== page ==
As described in Chapter 4, LON with an AFM is becoming an increasingly applicable tool for manufacturing nanosized devices. At the core of the nanolithographic potential of AFM is the generation of a SiO nanodot on a silicon surface. AFM allows for a nanodot to be applied on a silicon surface with nanosized precision of the location and size. As discussed in Chapter 5, the ambient factors which influence the nanodot size are the pulse time, ambient humidity, and the potential difference between the AFM needle tip and the silicon substrate. The AFM nanodots shown in Figure 6.8, Figure 6.9, and Figure 6.10 are generated using the described model from  with added humidity effects and the two-dimensional SCD distribution described in Chapter 5. In the figures, the top topography represents the surface between the silicon dioxide and the air/water ambient, while the bottom topography represents the interface between silicon dioxide and silicon. The heights of all nanodots have been scaled by 20 with respect to the widths for improved visualization. The results confirm the experimental results gathered from  and , on which the models are based.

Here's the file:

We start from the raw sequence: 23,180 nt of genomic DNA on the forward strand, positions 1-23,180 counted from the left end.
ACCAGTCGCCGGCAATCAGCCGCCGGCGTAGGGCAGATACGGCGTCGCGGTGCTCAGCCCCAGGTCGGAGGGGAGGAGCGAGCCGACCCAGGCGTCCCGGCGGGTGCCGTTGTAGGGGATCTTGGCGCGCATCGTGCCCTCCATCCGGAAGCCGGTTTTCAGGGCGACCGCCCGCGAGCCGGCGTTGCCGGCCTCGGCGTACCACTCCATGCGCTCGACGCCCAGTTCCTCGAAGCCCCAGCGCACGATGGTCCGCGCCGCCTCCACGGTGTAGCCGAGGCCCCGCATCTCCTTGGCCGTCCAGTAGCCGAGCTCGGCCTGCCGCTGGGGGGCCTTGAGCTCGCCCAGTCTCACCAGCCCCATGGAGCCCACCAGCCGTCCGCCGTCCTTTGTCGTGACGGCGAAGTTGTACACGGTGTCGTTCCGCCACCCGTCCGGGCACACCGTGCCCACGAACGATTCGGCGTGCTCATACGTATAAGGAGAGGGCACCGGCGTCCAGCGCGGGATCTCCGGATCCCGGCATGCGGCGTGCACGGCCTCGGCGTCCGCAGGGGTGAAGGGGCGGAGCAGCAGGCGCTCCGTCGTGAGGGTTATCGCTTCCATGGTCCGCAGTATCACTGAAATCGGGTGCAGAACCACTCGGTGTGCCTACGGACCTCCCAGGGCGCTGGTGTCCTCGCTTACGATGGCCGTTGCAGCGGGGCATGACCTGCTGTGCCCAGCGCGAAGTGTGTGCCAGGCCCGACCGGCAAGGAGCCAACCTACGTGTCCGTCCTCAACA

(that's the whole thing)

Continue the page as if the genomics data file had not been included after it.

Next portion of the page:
Figure 6.8 shows the distribution of nanodot sizes caused by a variation of pulse times. The voltage and humidity were kept constant at 20V and 55%, respectively, while the time was set to 0.2ms, 0.3ms, 0.5ms, and 1ms. With increasing pulse times, the nanodot height and width also increase, as expected. The height varied from 1.24nm to 2.05nm, while the FWHM varied from 15nm to approximately 50nm with pulse times set to 0.2ms and 1ms, respectively.
Figure 6.9 shows the distribution of nanodot sizes caused by a variation of the ambient humidity. The pulse time and applied voltage were kept constant at 0.2ms and 20V respectively, while the humidity was set to 30%, 50%, 70%, and 90%. With an increasing ambient humidity, the nanodot height and width also increase, as expected. The height varied from 0.65nm to 2.07nm, while FWHM varied from 10.6nm to approximately 34nm with the ambient humidity set to 30% and 90%, respectively. In addition, a cross-section of the nanodots is shown, where the nanodot heights are more evident.
Figure 6.10 shows the distribution of nanodot sizes caused by a variation of the applied voltage. The pulse time and humidity were kept constant at 0.2ms and 55%, respectively, while the voltage was varied at 16V, 18V, 20V, and 22V. With an increasing applied voltage, the nanodot height and width also increase, as expected. The height varied from 0.51nm to 1.58nm, while FWHM varied from 10nm to approximately 18nm with the applied voltage set to 16V and 22V, respectively.